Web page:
SISTO BADALOCCHIO (1581–1647).
God separating Light from Darkness (after Raphael). 1607.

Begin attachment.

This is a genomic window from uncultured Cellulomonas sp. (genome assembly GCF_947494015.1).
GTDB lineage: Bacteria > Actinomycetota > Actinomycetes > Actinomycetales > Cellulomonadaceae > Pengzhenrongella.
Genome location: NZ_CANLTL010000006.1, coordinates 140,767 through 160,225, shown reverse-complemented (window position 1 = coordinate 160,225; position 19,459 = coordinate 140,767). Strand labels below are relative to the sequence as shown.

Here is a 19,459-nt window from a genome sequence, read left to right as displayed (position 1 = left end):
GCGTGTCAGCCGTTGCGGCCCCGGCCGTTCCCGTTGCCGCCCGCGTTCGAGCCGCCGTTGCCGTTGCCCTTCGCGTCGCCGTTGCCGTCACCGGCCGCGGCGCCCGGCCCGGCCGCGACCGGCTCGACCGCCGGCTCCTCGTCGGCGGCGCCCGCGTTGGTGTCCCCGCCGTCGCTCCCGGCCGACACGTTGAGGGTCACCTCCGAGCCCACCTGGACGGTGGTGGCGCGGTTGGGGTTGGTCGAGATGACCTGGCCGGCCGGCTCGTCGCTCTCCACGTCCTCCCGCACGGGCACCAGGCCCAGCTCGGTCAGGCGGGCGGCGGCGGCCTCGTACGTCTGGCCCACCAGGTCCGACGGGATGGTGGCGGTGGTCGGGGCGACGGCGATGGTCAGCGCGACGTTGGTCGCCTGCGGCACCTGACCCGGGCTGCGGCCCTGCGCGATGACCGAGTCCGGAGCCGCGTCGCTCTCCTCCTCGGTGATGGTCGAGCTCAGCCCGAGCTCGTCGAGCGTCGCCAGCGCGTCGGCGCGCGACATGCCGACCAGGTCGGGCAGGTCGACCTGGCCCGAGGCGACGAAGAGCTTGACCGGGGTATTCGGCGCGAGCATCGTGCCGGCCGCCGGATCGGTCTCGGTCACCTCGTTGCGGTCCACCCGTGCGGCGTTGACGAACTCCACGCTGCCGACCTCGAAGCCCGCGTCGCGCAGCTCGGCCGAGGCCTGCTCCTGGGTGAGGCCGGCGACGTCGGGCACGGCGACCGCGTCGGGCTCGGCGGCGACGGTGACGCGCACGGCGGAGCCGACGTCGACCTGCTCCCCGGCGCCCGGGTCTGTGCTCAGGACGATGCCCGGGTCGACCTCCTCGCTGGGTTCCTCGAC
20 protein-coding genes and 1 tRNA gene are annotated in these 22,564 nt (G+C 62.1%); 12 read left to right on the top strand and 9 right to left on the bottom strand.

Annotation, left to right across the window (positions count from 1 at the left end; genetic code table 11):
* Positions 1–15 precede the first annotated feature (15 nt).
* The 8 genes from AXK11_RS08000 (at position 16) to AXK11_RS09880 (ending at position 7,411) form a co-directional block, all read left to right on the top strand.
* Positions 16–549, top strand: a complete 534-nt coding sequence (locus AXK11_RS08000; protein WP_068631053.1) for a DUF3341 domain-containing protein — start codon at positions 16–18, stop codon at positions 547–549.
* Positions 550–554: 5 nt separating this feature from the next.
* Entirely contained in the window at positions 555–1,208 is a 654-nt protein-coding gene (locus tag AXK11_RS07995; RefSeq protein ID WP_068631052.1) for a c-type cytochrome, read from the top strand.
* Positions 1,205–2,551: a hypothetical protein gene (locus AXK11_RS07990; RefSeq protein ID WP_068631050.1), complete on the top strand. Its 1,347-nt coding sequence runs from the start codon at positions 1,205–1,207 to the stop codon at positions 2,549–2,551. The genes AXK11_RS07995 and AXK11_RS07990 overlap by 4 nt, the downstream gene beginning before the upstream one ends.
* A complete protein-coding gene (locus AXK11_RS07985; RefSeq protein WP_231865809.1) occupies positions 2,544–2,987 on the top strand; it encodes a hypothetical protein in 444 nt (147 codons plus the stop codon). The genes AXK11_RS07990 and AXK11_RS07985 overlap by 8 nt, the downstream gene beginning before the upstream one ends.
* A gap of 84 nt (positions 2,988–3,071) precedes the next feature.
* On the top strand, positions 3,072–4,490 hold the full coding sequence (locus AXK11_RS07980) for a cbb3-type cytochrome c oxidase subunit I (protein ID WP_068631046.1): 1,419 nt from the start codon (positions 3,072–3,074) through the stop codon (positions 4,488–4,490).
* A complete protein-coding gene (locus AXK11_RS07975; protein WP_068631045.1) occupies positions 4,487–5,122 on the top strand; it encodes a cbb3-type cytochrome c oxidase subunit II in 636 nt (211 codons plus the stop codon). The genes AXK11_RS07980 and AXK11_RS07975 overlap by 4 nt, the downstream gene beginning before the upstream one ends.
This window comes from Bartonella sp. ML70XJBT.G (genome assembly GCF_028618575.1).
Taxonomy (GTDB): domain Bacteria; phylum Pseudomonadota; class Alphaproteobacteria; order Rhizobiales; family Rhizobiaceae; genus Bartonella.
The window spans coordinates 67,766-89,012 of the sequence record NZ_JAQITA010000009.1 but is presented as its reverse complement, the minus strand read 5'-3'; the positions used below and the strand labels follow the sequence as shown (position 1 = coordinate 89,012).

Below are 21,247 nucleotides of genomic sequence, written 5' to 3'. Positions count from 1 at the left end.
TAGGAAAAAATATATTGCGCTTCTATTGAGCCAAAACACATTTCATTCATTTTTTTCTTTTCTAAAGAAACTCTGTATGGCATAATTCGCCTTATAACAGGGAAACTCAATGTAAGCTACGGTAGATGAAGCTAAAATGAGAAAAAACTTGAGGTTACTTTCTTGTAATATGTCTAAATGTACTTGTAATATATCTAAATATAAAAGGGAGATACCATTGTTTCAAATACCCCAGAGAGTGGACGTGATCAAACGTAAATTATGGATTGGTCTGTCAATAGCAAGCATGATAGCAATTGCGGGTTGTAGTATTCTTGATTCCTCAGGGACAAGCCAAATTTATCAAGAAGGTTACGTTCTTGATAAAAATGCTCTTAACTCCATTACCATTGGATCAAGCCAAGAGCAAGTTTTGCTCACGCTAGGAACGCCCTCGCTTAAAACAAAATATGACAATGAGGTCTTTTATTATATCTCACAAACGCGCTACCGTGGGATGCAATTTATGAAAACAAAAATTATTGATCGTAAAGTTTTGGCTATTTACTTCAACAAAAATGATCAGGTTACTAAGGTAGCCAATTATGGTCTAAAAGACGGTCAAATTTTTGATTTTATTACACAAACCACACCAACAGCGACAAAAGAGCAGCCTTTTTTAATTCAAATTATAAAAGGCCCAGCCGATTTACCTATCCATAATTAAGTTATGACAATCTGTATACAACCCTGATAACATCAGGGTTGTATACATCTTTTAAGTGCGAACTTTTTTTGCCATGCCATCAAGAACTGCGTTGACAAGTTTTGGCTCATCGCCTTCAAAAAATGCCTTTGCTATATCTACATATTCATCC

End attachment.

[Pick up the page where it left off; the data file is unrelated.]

ETCHING is an intaglio process in which the image is etched into a metal plate. The polished plate is covered with an acid-resistant layer, which is usually composed of resin, wax, and asphalt. The image is drawn into that layer with an etching needle. For the drawing to be more distinct, the plate is first covered with soot. Then it is immersed in an acid (the zinc plate — in nitric or hydrochloric acid; the copper, steel, or iron plate — in ferric chloride), which etches the image into the surface of the plate. After removing the acid-resistant layer, the plate is covered with printer's ink. As the plate is rubbed all over, the ink remains only in the etched lines. The image is then printed from the plate onto paper by means of a printing press. An etching plate can be bitten many times, and the method that will be chosen should be considered already in the phase of drawing the image. If biting only once, needles of various thickness are used: the background is drawn with a thinner needle; the foreground, with a thicker one. This results in a surface with thinner or thicker lines, respectively. In repeated etching, only one needle can be used, since the thickness of lines is determined by the time of etching the plate. The etching plate is more delicate than that of the copper engraving, hence it yields only 100 to 200 prints.